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Netanyahu, Boehner deal with their 'colossal mistake'

While Team Boehner and Team Netanyahu argue over whose actions were more misguided, President Obama benefits.
Israeli Prime Minister Benjamin Netanyahu (C) looks on prior to a meeting with members of the US Senate Foreign Relations Committee at the Capitol on...
Last week, like most weeks, Sen. John McCain (R-Ariz.) was invited onto a Sunday show, where he complained that U.S.-Israeli relations have "never been worse" than they are now. Naturally, this led a different Sunday show to extend another invitation to McCain yesterday, where he repeated the claim.
As a matter of diplomatic history, it remains a debatable point. Let's not forget that relations between the two allies have hit rough patches several times over the decades, most notably under Ronald Reagan, who repeatedly clashed with Menachem Begin. Haaretz's Chemi Shalev joked a while back, "[I]f Obama treated Israel like Reagan did, he'd be impeached."
But even if we put aside McCain's knee-jerk desire to blame Obama for anything that comes to mind, it's fair to say American tensions with Israel have reached an awkward, almost uncomfortable, level. Understanding why matters, and the recent, unprecedented partnership between congressional Republicans and Israeli Prime Minister Benjamin Netanyahu, who teamed up to sabotage international nuclear talks with Iran, appears to have undermined the alliance in rather profound ways.
Eugene Robinson's latest column strikes all the right notes, noting that Netanyahu and House Speaker John Boehner (R-Ohio) "made a colossal mistake ... and the move has ricocheted on both of them."

Why on earth would anyone think it was a good idea to arrange for Netanyahu to speak to a joint session of Congress without telling Obama or anyone in his administration about the invitation? ... [I]nviting a foreign leader to speak at the Capitol without even informing the president, let alone consulting him, is a bald-faced usurpation for which there is no recent precedent. [...] Netanyahu, for his part, may have thought this was a way to boost his prospects in the upcoming Israeli election, scheduled for March 17. Or he may have fantasized that somehow, by openly siding with the Republican Party, he could snatch U.S. foreign policy out of Obama's hands. Judging by the pounding he is taking from the Israeli media, he was mistaken on both counts.

Republicans and Netanyahu likely wanted to shift the focus to derailing international diplomacy, but they've instead been forced to explain who's responsible for this fiasco.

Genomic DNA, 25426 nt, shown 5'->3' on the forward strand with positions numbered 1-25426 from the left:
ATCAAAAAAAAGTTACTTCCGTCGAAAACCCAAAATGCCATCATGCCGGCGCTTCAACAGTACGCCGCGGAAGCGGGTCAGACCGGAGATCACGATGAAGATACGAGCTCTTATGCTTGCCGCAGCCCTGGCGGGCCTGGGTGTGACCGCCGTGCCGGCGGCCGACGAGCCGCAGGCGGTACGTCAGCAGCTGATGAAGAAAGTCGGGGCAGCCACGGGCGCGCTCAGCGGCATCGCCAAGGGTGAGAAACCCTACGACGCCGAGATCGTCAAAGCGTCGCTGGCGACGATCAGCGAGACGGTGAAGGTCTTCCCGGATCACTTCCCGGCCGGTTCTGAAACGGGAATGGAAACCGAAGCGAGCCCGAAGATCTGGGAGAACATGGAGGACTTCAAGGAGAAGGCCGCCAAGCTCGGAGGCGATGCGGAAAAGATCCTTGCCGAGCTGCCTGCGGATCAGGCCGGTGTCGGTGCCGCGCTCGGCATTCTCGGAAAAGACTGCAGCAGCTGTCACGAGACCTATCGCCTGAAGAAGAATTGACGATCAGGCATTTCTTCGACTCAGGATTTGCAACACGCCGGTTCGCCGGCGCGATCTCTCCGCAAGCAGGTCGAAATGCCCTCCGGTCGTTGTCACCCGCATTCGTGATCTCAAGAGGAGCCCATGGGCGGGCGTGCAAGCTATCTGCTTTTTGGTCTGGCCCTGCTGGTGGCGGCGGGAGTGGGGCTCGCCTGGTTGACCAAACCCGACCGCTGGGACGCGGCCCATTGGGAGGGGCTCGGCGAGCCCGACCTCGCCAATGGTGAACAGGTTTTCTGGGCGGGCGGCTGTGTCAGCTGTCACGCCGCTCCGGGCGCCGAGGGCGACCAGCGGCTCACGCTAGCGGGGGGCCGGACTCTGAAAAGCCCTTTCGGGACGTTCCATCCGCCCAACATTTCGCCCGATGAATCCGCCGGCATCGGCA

The fact that Israeli Ambassador Ron Dermer talked to Jeffrey Goldberg late last week and tried to pin this mess on House GOP leaders -- a dubious argument, to be sure -- was itself evidence of just how messy this has become.
Last week, even Robert Kagan, a leading neoconservative and no ally of the Obama White House, made a detailed case against the Netanyahu/GOP partnership and urged the Israeli prime minister to cancel his speech to Congress.
Hoping to undo some of the damage, Netanyahu reportedly worked the phones last week, reaching out to Democratic leaders to calm the waters, but Nancy Pelosi and Harry Reid told the Israeli leader what he already knew: by going around the White House to partner with Republicans, Netanyahu has done real damage.
There's an interesting debate underway about whose screw-up was more severe: Boehner's or Netanyahu's. To my mind, it's a close call -- on the one hand, the Speaker took deliberate steps to undermine American foreign policy at a delicate time, siding with a foreign government over his own president, while arguably taking steps to intervene in a foreign election. On the other hand, the Prime Minister needlessly undermined his frayed relationship with the White House, risked damaging Israel's standing in the U.S., and probably strengthened the diplomatic talks he hoped to ruin.
It was of interest to see former Secretary of State James Baker, a Republican from the Reagan and Bush eras, speak out yesterday about the protocol breach: "[T]he executive branch of government really has the primary power and responsibility and authority to conduct the nation's foreign policy. It's not in the Congress, it's in the executive branch. So our foreign policy benefits when there's cooperation and so does the issue of U.S.-Israeli relations."
Indeed, the beneficiary of this little debacle is President Obama, whose hand has been strengthened, at least for now, while Team Boehner and Team Netanyahu argue over whose actions were more misguided.